McDonald's Fans Divided on Video Showing How Fries Are Made—'So Much Salt'

A video claiming to show how McDonald's makes its French fries has sparked debate among fans over the level of salt in the fast-food favorite.

Excess salt consumption leads to increased blood pressure, heart disease and stroke. According to the CDC, 659,000 people die from heart disease in the U.S. every year.

Research published by the American Heart Association in 2017 found that Americans get an estimated 70 percent of their daily sodium intake from processed and restaurant foods.

As America's most popular fast-food outlet, much focus has been placed on the level of salt in McDonald's offerings.

Though salt is a necessary nutrient, the 2020-2025 Dietary Guidelines for Americans recommend adults consume no more than 2.3 grams of sodium per day as part of a healthy diet.

According to the McDonald's website, its fries contain 0.62 grams of salt per portion, which is just over a quarter of the recommended daily amount.

McDonald's isn't alone in this respect—a portion of Burger King fries contains 0.6 grams—yet there appears to be a unique fascination over salt among McDonald's fans as one recent social media debate demonstrated.

In a video shared to TikTok by essentialmcdonalds, which has been viewed 7.8 million times, a man purporting to be a worker for McDonald's gave fans a glimpse of how they make their fries. It can be watched here.

The clip begins with the unidentified worker collecting a batch of uncooked potatoes in a hopper before dropping them into the oil-filled fryer.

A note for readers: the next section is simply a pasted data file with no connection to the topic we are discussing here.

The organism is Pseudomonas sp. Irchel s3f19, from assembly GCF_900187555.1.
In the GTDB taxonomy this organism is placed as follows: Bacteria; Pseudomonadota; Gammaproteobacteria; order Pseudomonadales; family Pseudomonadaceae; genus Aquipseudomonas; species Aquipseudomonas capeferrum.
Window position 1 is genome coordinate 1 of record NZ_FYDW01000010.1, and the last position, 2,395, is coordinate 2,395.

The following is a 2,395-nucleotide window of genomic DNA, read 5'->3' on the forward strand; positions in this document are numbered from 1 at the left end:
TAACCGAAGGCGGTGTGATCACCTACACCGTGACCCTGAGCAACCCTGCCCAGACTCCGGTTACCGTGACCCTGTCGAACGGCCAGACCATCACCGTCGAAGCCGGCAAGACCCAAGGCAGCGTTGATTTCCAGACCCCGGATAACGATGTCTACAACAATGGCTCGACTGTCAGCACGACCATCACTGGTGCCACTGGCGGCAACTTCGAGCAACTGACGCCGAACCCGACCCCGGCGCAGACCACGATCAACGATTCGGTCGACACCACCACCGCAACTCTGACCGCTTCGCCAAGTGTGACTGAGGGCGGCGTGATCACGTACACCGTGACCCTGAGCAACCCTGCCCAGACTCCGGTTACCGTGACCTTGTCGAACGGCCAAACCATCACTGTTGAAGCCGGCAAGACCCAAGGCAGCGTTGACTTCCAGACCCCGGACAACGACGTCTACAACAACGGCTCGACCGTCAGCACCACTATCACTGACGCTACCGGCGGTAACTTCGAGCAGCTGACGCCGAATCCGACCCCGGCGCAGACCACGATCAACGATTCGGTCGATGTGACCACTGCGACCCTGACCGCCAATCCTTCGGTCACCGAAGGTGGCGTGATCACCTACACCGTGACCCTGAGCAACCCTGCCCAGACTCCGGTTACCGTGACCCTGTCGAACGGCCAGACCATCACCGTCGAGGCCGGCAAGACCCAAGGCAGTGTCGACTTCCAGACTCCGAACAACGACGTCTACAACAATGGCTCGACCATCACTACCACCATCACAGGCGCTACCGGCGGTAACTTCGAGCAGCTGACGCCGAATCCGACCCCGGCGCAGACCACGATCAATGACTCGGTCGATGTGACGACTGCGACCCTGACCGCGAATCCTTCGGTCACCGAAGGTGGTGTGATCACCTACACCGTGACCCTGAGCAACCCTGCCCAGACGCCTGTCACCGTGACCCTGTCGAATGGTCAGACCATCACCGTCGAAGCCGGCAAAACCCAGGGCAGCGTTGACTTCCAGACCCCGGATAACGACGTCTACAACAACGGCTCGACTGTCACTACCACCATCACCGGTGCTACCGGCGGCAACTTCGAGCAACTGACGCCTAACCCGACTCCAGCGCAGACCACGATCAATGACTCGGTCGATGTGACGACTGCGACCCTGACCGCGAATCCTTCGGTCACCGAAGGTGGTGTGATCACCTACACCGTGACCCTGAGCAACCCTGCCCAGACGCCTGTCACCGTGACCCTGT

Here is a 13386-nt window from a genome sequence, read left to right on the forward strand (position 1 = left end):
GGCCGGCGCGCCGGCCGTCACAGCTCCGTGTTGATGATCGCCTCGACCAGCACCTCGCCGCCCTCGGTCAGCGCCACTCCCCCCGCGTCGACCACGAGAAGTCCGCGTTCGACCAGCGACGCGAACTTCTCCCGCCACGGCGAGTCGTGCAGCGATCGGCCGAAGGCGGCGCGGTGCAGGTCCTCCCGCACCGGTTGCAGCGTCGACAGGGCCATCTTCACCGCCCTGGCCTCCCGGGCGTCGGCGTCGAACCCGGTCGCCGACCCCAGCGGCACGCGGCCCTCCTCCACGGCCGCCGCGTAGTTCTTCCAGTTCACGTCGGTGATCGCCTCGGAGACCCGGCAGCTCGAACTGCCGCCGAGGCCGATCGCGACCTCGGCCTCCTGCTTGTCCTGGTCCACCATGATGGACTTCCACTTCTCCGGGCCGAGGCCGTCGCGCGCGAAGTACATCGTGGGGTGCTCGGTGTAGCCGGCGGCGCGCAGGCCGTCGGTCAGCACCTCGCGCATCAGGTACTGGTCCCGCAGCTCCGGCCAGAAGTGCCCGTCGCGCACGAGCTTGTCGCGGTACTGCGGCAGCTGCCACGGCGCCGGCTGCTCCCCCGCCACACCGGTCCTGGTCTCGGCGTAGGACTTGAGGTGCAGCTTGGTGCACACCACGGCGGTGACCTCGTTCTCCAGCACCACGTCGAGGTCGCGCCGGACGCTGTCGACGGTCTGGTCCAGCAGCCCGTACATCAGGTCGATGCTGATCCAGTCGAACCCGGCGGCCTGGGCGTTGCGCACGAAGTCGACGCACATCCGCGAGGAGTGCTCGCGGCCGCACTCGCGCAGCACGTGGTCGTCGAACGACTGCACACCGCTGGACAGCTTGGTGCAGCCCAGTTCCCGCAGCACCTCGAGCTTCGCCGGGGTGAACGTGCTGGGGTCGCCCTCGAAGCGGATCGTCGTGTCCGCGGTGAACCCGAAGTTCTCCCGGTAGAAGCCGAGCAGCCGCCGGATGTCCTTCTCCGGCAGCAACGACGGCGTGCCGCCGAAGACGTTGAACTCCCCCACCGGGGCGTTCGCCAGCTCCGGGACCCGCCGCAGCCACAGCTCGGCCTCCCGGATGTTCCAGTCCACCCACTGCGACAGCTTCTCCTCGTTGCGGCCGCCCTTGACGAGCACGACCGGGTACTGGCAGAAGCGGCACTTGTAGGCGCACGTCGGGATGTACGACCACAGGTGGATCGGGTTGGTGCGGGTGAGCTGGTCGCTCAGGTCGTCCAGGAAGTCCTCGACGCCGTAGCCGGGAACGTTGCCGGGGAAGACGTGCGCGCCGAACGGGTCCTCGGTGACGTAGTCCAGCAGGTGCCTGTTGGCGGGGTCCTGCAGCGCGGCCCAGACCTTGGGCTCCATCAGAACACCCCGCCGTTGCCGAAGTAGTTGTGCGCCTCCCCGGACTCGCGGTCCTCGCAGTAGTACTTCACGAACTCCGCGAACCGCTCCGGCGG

A timer is set for what appears to be 3 minutes. After 30 seconds of frying, workers are notified via a "duty timer" that the fries need to be taken out and shaken to "make sure they don't stick together" before putting them back in the oil.

When the timer concludes, the fries are removed, with all of the excess oil then shaken off. They are then dumped in a fry station and salted before the worker "shakes them around a little bit" to ensure the salt sticks to the fries.

While many fans found the footage fascinating to watch, many seemed to focus, instead, on the salting of the fries themselves.

Angel Santiago claimed: "Everytime I get fries they have no salt whatsoever" with robo_circuit concurring: "my McDonald's fries never have any salt on them." Purebloodpride agreed: "I swear they don't always salt them" while 888scaryxlard said: "y'all lacking on the salt."

Yet there were plenty who spoke up in defense of McDonald's use of salt on its fries too. "McDonald's fries are always perfectly salted," Nural-ain wrote. Brennan Schulz agreed: "McDonald's fries are the best fast food fries."

On the flip side one user, posting as laser bot, thought the opposite after watching the clip. "That's so much salt," they wrote to which essentialmcdonalds responded: "That's how much they're supposed to get."

Another user, posting as fatcraftyb**** claimed the man on the video was doing it all wrong. "t used to be a normal salt shaker and you had to make a backwards M over the fried to get the proper amount of salt," they said.

Whether too much or too little, the debate illustrated the importance placed on salt as a part of the McDonald's experience and the unhealthy obsession many have with it.

Newsweek has contacted essentialmcdonalds and McDonald's for comment.

McDonald's employees have previously lifted the lid on a variety of work practices in videos shared to social media. Recent hits have included a clip showing how the Golden Arches cooks its folded eggs compared to round ones and another video showing what they do when a customer asks for unsalted fries.

A tray of McDonald's french fries.
A tray of McDonald's french fries pictured in Philadelphia, Pennsylvania in 2018 - a video showing how french fries are made has sparked debate over their use of salt. Dave Kotinsky/Getty